Roberto Valdez Garcia v. The State of Texas--Appeal from 22nd District Court of Hays County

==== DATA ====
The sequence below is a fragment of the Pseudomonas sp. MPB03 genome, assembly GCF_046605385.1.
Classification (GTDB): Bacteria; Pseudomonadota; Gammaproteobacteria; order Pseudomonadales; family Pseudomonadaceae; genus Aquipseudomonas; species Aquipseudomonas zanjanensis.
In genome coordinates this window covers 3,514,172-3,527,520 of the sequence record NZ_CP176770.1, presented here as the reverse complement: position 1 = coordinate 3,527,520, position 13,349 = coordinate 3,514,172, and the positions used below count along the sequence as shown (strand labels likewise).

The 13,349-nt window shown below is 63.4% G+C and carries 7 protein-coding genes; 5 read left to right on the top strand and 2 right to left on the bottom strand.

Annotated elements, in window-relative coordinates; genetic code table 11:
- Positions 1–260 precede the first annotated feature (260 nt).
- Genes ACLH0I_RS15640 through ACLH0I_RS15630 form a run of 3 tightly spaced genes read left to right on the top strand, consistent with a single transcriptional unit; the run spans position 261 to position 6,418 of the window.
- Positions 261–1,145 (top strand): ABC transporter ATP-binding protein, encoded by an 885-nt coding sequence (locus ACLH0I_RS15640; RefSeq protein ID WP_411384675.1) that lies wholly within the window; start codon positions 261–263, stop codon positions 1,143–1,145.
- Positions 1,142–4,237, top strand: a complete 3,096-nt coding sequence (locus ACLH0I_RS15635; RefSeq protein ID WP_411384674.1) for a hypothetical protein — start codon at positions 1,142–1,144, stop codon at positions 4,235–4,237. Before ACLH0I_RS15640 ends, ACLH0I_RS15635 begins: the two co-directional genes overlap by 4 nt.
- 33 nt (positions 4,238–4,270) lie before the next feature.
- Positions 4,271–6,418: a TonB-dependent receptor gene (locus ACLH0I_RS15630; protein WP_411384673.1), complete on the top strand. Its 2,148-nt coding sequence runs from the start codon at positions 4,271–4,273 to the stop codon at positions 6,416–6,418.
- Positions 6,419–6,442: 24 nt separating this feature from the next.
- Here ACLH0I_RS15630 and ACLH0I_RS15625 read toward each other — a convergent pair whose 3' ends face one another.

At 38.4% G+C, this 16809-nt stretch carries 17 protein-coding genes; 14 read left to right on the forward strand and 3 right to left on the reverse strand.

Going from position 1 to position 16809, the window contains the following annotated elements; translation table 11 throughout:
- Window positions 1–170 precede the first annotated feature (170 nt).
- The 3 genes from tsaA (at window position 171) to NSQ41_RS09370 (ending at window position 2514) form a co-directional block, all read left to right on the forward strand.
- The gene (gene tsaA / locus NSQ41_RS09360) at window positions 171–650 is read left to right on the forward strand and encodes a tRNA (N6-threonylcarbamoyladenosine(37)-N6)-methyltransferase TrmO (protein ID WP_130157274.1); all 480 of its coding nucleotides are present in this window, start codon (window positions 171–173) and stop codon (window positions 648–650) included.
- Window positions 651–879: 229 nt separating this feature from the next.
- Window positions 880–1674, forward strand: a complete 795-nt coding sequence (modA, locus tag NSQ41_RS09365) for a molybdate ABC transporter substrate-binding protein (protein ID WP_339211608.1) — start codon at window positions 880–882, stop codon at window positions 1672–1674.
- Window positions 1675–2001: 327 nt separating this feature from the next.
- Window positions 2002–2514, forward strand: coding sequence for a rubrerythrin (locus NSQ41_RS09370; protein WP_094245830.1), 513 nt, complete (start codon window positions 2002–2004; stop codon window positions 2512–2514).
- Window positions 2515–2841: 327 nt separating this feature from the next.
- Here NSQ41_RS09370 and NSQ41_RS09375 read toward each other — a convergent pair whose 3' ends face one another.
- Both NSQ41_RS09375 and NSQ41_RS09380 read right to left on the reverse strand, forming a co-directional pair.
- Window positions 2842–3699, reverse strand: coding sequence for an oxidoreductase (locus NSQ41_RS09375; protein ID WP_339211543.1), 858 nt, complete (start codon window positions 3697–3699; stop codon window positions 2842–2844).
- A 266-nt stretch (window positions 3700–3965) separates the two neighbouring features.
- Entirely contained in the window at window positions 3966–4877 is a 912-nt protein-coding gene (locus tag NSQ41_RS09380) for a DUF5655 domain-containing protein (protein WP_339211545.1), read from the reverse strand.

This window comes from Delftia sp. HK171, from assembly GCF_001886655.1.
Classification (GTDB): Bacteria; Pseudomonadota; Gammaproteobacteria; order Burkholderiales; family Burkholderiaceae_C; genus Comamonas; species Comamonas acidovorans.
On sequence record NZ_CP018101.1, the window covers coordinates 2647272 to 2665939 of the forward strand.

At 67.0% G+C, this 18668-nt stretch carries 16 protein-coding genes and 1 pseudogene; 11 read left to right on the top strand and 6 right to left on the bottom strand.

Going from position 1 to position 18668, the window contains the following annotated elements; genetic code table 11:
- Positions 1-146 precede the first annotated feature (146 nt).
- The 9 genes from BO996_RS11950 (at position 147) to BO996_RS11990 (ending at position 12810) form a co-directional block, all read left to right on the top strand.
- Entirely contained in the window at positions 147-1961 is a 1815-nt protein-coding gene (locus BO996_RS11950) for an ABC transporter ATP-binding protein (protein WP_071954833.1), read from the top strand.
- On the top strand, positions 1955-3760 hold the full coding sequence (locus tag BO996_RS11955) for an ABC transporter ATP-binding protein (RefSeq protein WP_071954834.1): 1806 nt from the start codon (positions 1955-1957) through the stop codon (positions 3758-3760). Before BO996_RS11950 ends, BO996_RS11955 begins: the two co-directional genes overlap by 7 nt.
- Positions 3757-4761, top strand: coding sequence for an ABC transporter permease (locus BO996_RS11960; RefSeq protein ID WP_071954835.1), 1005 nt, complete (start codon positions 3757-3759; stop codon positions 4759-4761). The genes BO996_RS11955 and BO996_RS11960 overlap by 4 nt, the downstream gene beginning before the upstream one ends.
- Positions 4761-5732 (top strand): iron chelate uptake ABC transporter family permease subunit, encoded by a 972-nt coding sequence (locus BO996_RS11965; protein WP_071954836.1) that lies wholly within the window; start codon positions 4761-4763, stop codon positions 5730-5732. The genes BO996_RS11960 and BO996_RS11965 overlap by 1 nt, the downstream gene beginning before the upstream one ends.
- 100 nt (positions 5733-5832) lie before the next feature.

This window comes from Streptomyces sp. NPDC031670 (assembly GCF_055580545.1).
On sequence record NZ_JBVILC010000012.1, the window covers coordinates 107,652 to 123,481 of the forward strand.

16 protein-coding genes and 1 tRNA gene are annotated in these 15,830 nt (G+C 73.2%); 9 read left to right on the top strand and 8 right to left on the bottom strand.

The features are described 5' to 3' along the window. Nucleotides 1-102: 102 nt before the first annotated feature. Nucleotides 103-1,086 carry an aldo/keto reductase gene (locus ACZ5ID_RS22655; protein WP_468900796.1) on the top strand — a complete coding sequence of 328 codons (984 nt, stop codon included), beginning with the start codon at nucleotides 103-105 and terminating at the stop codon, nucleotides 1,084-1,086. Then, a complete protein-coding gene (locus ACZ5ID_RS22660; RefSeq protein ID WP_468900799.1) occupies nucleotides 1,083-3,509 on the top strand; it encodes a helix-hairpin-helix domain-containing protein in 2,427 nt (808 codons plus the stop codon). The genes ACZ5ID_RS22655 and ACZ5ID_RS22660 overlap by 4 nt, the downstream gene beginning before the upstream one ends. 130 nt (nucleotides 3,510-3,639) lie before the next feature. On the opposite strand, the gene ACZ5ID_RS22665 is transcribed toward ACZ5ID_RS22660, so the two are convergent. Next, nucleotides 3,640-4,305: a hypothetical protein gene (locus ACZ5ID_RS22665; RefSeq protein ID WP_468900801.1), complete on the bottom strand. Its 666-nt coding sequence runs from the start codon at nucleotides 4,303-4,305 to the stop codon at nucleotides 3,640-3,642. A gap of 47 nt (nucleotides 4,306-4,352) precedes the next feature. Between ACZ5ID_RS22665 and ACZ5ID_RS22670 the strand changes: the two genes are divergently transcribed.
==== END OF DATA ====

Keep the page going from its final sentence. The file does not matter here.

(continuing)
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TEXAS COURT OF APPEALS, THIRD DISTRICT, AT AUSTIN NO. 03-04-00591-CR Roberto Valdez Garcia, Appellant v. The State of Texas, Appellee FROM THE DISTRICT COURT OF HAYS COUNTY, 22ND JUDICIAL DISTRICT NO. CR-02-092, HONORABLE RONALD GUY CARR, JUDGE PRESIDING MEMORANDUM OPINION Roberto Valdez Garcia appeals his conviction for the felony offense of driving while intoxicated. See Tex. Pen. Code Ann. § 49.04 (West 2003), § 49.09 (West Supp. 2004-05). A jury found appellant guilty and the trial court assessed punishment at eight years confinement with the sentence probated to eight years of community supervision. In five issues, appellant challenges (i) the admission of a DWI videotape made after his arrest showing him in handcuffs and (ii) the jury charge. For the reasons that follow, we affirm the judgment of conviction. On January 5, 2002, shortly before 11 p.m., San Marcos Police Officer Loy Locke was patrolling the interstate highway going north on the access road when a vehicle approached him from behind at a rate of speed faster than he was traveling; it passed him in a no-passing zone. Locke activated his lights and followed the vehicle as it increased its speed. When the vehicle failed to stop, Locke activated his siren. Over the next two miles, the vehicle crossed the center stripe four times and at one point swerved to the right almost hitting a metal guardrail. The vehicle passed the south entrance of an automobile dealership, entered the north entrance, and then returned to the roadway. The vehicle then came to a stop in the parking lot of one of the stores at the Tanger outlet mall. The car straddled two parking spaces. As appellant exited the truck, Officer Locke instructed him to return to his vehicle and put his hands on the bed of the truck. At trial, Locke testified that appellant staggered over to the truck and that he could smell alcohol on appellant s breath. Locke asked him where he was going. Appellant replied that he was returning home to San Antonio. Appellant then stated that he was coming from San Antonio. Locke asked him whether he had had anything to drink. Locke testified that appellant first replied that he had none. When Locke told him that he could smell alcohol on his breath, appellant responded, I drank a little. Locke observed that appellant s pants were unzipped and the front of his pants appeared stained, perhaps with urine. As the officer began to conduct field sobriety tests, appellant said that he did not want to do them and began to walk away. He repeatedly told the officer that he just wanted to go home. Observing that appellant s eyes were glassy and bloodshot, that he was unsteady on his feet, and that his speech was slurred, Locke placed appellant under arrest. At trial, Locke testified that, based upon his training, experience, and observations of appellant s behavior at the scene of the stop, he believed that appellant was intoxicated. As Locke began to place a double set of handcuffs on appellant because of his large size, appellant became agitated and began yelling and cursing at the officer. Locke called for a larger car to transport appellant to the jail. 2 Upon arrival at the jail, an officer removed appellant s handcuffs to search him. Although he instructed appellant to place his hands on the wall, appellant kept turning toward the officer. Locke testified that appellant was still agitated, upset, cursing, and complaining, and an altercation ensued as the officers tried to search him and then calm him. When appellant body slammed Locke, the officer replaced the handcuffs on him, placed him in a room, and removed the handcuffs. They returned shortly thereafter to find him sitting on the toilet but dressed. Appellant refused to stand up. His pants were still unzipped and his clothes were in disarray. The officers then escorted appellant to a room designed for videotaping.1 Because of his belligerent behavior, Locke, in consultation with his supervisor, determined that appellant should be handcuffed and seated in a chair for his own safety as well as that of the officers. Locke testified that it is not the usual practice to video a defendant handcuffed or sitting: I called my supervisor to the scene to to the jail. I asked him I told him of my concerns and I said, What should I do? His suggestion was that I place Mr. Garcia in handcuffs, take a chair in there and have him sit down in the chair, read him his rights, do the DWI interview and the DIC-24. And he said you know, If he ll perform the test you can try to perform the test. I honestly didn t believe that he would do that. With appellant in handcuffs, Locke advised him of his rights, including his right to refuse a breath test and the consequences of a refusal. According to Locke s testimony and our review of the five-minute videotape, appellant refused to give a breath specimen, and he refused to perform any field sobriety tests. Appellant insisted that the officers leave him alone and he refused 1 Locke testified that his vehicle was not equipped with a camera and that, in January 2002, only two of the forty police department patrol cars were equipped with cameras. 3 to sign the statutory warning form stating that he was refusing to provide a breath specimen. Locke testified that, based on his training, experience, and observations, appellant had lost the use of his mental and physical faculties due to alcohol consumption. During trial, the State offered the videotape into evidence. Appellant s counsel objected to its admission, stating: [W]e d object under Lucas v. State, 791 S.W.2d 35, for the reasons urged earlier: The prejudicial outweighs the probative value. But also, the State is not laying the proper predicate per Lucas. I will show the court the proper predicate, but I won t share it with the State, because it s not my job. 2 The court overruled the objection and admitted the exhibit. Appellant testified on his own behalf, presenting a starkly different account of events. He testified that at the time of his arrest, he was a 54-year-old veteran receiving disability payments, and in poor health, with a shoulder injury for which he had received surgery, a protruding disc in his back, and diabetes. Because of his poor health, he had quit drinking and had imbibed his last alcoholic beverage in 1999. He did not notice that he was being followed by the police until he approached the car dealership. Appellant claimed that he was unable to place both arms on the tailgate of the pickup and that he explained to Locke that he had difficulty raising his arm because of his shoulder surgery, but [the officer] insisted on me doing it. Appellant testified that Locke 2 In appellant s motion to suppress, he challenged the videotape s admission on the grounds that it amounted to illegal custodial interrogation, was the fruit of an illegal arrest, and was not made in compliance with article 38.22, section 3 of the Texas Code of Criminal Procedure. See Tex. Code Crim. Proc. Ann. art. 38.22, § 3 (West Supp. 2004-05). Finding that there was good and sufficient reason for the handcuffs that are displayed in the video, the trial court overruled the motion in a pretrial hearing. 4 continued to badger him and grabbed him by the waist, pulling his pants and busting the zipper. Appellant complained that he needed to urinate, but Locke told him he could wait until they arrived at the jail. Appellant denied telling Locke he had a little bit to drink, testifying: I ve been arrested before and I m not going to admit to an officer that I ve been arrested before. I had some problems the last time so this time I wasn t going to tell them anything. Appellant also testified that he did not understand that, when the officer asked him if he had had something to drink, the officer meant alcoholic beverages. He thought the officer was talking about beverages in general. He testified: Q. So when Officer Locke asked you have you had anything to drink tonight, you thought he was talking about water? A. Well, that s what my impression was, yes. Appellant testified that he ended up in San Marcos because he was confused and lost and that he needed some assistance. He did not tell Locke about his diabetes or other maladies because Locke was being mean and I didn t think he would believe me. Dr. John Black, a flight surgeon and radiologist at the San Antonio Medical Center, also testified on appellant s behalf. Although Black had not treated appellant, he testified generally that diabetes can cause significant changes in mood, in judgment and perceptions, and in physical and mental performance. He agreed that glassy eyes, slurred speech, and unsteadiness could be symptoms of diabetes as well as of intoxication. After viewing the videotape, Black opined that appellant could be suffering from a diabetic hyperglycemic or hypoglycemic attack or it could have been alcohol. I don t know. I can t distinguish between the two. 5 At trial, appellant was found guilty by the jury of the felony offense of driving while intoxicated3 and the trial court imposed sentence. ANALYSIS In four issues, appellant complains that the videotape that showed him in handcuffs was inadmissible because it (i) deprived him of his rights to be presumed innocent, to have a fair trial, and to be afforded due process of law; (ii) was unduly prejudicial; and (iii) was introduced into evidence without the proper predicate. Appellant also complains that the jury charge was improper. As a general matter, the video and audio portions of a videotape of a defendant s performance on field sobriety tests are admissible. See Jones v. State, 795 S.W.2d 171, 172 (Tex. Crim. App. 1990). The video portion of the tape is admissible because a defendant s performance on the tests does not call for testimonial responses. Id. at 171-72 (citing Miffleton v. State, 777 S.W.2d 76 (Tex. Crim. App. 1989)). The audio portion is likewise admissible to the extent it contains activity normally attendant to arrest and custody of a DWI suspect, rather than interrogation within the scope of Miranda. Id. at 172; see Miranda v. Arizona, 384 U.S. 436 (1966). Appellant acknowledges that visual taping of a DWI suspect s performance on sobriety tests alone does not implicate the various rights he claims are offended. With the addition of showing him in handcuffs, however, he claims that his rights were violated and that the tape was improperly admitted into evidence. Citing Lucas v. State, 791 S.W.2d 35 (Tex. Crim. App. 1989), 3 The State offered into evidence appellant s stipulation to prior DWI convictions. 6 and Mouton v. State, 235 S.W.2d 645 (Tex. Crim. App. 1951), he asserts that requiring a defendant to wear handcuffs in the presence of the jury at trial or in a videotape depiction infringes on his constitutional presumption of innocence. Although it is clear that it is improper for an accused to be brought into the view of the jury while handcuffed, an exception exists where it is shown on the record of the proceeding that there are exceptional circumstances or a manifest need for such restraint. Long v. State, 823 S.W.2d 259, 282 (Tex. Crim. App. 1991). In Mouton, a case in which the jury was shown pictures of the defendant in handcuffs at the scene of the crime, the court of criminal appeals recognized that a trial court may exercise its discretion in those narrow circumstances to restrain the defendant even in the presence of the jury. 235 S.W.2d at 650. The court stated Applying such rule and the exceptions thereto, this court has declined to order reversal even in death penalty cases, on the ground that the accused was brought into the presence of the jury handcuffed, in the absence of a showing of injury or prejudice to the accused. Id. at 651. Of the cases cited by appellant, only Lucas and Mouton deal with out-of-court depictions of a handcuffed defendant, and neither was made at or near the time of the defendant s arrest. Lucas and Mouton were both cooperating with the police at the time of the video and their behavior at the time of the recording was not at issue. See Lucas, 791 S.W.2d at 41-42; Mouton, 235 S.W.2d at 650-51. Likewise, the other cases cited by appellant do not support his position. See, e.g., Marquez v. State, 725 S.W.2d 217, 230 (Tex. Crim. App.) (court properly exercised its discretion in shackling at trial defendant who threatened jailer), cert. denied, 484 U.S. 872 (1987); Clark v. 7 State, 717 S.W.2d 910, 919 (Tex. Crim. App. 1986) (momentary, inadvertent, and fortuitous display of handcuffed defendant to several jurors outside courtroom not error); Thompson v. State, 514 S.W.2d 275, 277-78 (Tex. Crim. App. 1974) (court properly exercised discretion in requiring codefendant witnesses to testify in jail clothing and restraints). In Moore v. State, the court of criminal appeals reversed a conviction because the record failed to affirmatively reflect sufficient reasons for the appellant to be viewed by the jurors in handcuffs and held, therefore, that the trial court abused its discretion. 535 S.W.2d 357, 358 (1976). The court concluded that neither the sheriff nor the trial judge believed that any exceptions to the bar existed because appellant was in fact allowed to sit free and unfettered during the trial itself. Id. We cannot say the trial court abused its discretion in this case. There was ample testimony to support the trial court s finding of justification. That the defendant was difficult to control and exhibited belligerent and violent behavior by body-slamming one of the officers and otherwise threatening the officers is fully reflected in the record. We overrule appellant s first and second issue. Appellant also contends that the trial court erred in admitting the videotape because its prejudice outweighed its probative value. See Tex. R. Evid. 403. He contends that the only reason to make the videotape was to show the appellant s poor physical condition at the time of the offense and to exaggerate it by forcing him to be seated and restrained in handcuffs. Rule 403 provides for the exclusion of relevant evidence when its probative value is substantially outweighed by the danger of unfair prejudice. Id. The trial court s ruling to admit evidence over a rule 403 objection is measured by an abuse of discretion standard. Montgomery v. 8 State, 810 S.W.2d 372, 391 (Tex. Crim. App. 1990). The ruling is not an abuse of discretion if it was within the zone of reasonable disagreement. Id. In an intoxication case, the mental and physical faculties of the defendant at the time of arrest are the crux of the dispute. Appellant does not suggest that Officer Locke s testimony concerning his behavior is not relevant. The officers involved properly testified to their observations of appellant while he was in custody, including the fact that they were forced to restrain him. Appellant does not challenge the admissibility of this evidence. A videotape depicting evidence that is otherwise admissible through testimony is admissible unless it is offered solely to inflame the minds of the jury. Lucas, 791 S.W.2d at 54. Here, the evidence is deemed admissible by statute. Section 724.061 of the Texas Transportation Code expressly provides for the admissibility at trial of a person s refusal to submit to the taking of a blood or breath specimen. Tex. Transp. Code Ann. § 724.061 (West 1999). Moreover, the video shows appellant refusing to sign the form to provide a breath specimen. Because the video was limited to the information that is otherwise admissible by statute and also demonstrated appellant s physical condition and behavior close in time to the events at issue, the evidence was highly probative and not unduly prejudicial. We overrule appellant s third issue. Citing Texas Rule of Evidence 901, appellant also complains that the State failed to lay the proper predicate for admission of the videotape. See Tex. R. Evid. 901. He asserts that the State failed to establish the proper foundation that the recording at issue was properly authenticated and identified. At trial, appellant urged that the State failed to lay the proper predicate per Lucas, but he declined to share [that predicate] with the State, because that s not my job. In order to 9 preserve error for appellate review, there must be a timely, specific trial objection. See Tex. R. App. P. 33.1; DeBlanc v. State, 799 S.W.2d 701, 718 (Tex. Crim. App. 1990). We have addressed the trial objections presented. The complaint on appeal must comport with the trial objection or nothing is presented for review. See Rezac v. State, 782 S.W.2d 869, 870 (Tex. Crim. App. 1990). The per Lucas objection did not preserve error on a Rule 901 claim. Moreover, a mere objection based on improper predicate is insufficient to inform the trial court how the predicate is deficient. See, e.g., Bird v. State, 692 S.W.2d 65, 70 (Tex. Crim. App. 1985), cert. denied, 475 U.S. 1031 (1986); Fluellen v. State, 104 S.W.3d 152, 166-67 (Tex. App. Texarkana 2003, no pet.); Jones v. State, 825 S.W.2d 470, 472 (Tex. App. Corpus Christi 1991, pet. ref d). We overrule appellant s fifth issue. In appellant s fourth issue, he urges that the trial court erred by submitting a jury charge that authorized a conviction on an uncharged theory, intoxication by alcohol concentration. The court defined the term intoxicated to mean (a) not having the normal use of mental or physical facilities by reason of the introduction of alcohol, a controlled substance, a drug, or dangerous drug or a combination of two or more of those substances or any other substance into the body; or having an alcohol concentration of 0.08 or more. (Emphasis added.) Because (i) appellant was charged in the indictment with not having the normal use of his mental or physical faculties by reason of the introduction of alcohol, (ii) the State did not introduce evidence of alcohol concentration, and (iii) appellant in fact had refused a breath test, he contends that the court s charge allowed the jury to convict appellant for conduct not charged in the indictment. Appellant made no objection to the charge at the time of trial. 10 When an appellant has failed to object to an erroneous jury charge, as here, we apply the Almanza egregious-harm standard, which requires reversal only if the error was so harmful as to deprive the appellant of a fair and impartial trial. Almanza v. State, 871 S.W.2d 726, 731-32 (Tex. Crim. App. 1994). To assess the degree of harm, we examine the entire jury charge, the state of the evidence, the arguments of counsel, and any other relevant information reflected in the record of the trial as a whole. Id. We examine the relevant portions of the entire record to determine whether appellant suffered any actual harm as a result of the error. Arline v. State, 721 S.W.2d 348, 352 (Tex. Crim. App. 1986). Errors that result in egregious harm are those that affect the very basis of the case, deprive the defendant of a valuable right, or vitally affect a defensive theory. Hutch v. State, 922 S.W.2d 166, 171 (Tex. Crim. App. 1996) (citing Almanza, 686 S.W.2d at 172). Appellant has the burden to prove that he suffered some actual, rather than merely theoretical, harm from the error. Dickey v. State, 22 S.W.3d 490, 492 (Tex. Crim. App. 1999) (citing Arline, 721 S.W.2d at 351). Here, the only disputed issue was whether appellant s mental and physical faculties were impaired by alcohol or by his physical maladies, including diabetes. The evidence was uncontested that appellant was impaired and that he had refused to submit to testing, including an alcohol concentration test, and that no testing was done. Examining the egregious harm factors, we conclude that appellant has not carried his burden to prove that he suffered actual harm. Appellant has failed to establish that some actual, rather than theoretical, harm resulted from any error. There is no reason to believe that any juror was confused as to the issues in the case or the proof adduced at trial. We overrule appellant s fifth issue. 11 CONCLUSION We conclude that the trial court did not err (i) in allowing the videotape into evidence or (ii) in its charge to the jury. We overrule appellant s issues and affirm the judgment of conviction. __________________________________________ Jan P. Patterson, Justice Before Chief Justice Law, Justices Patterson and Puryear Affirmed Filed: August 18, 2005 Do Not Publish 12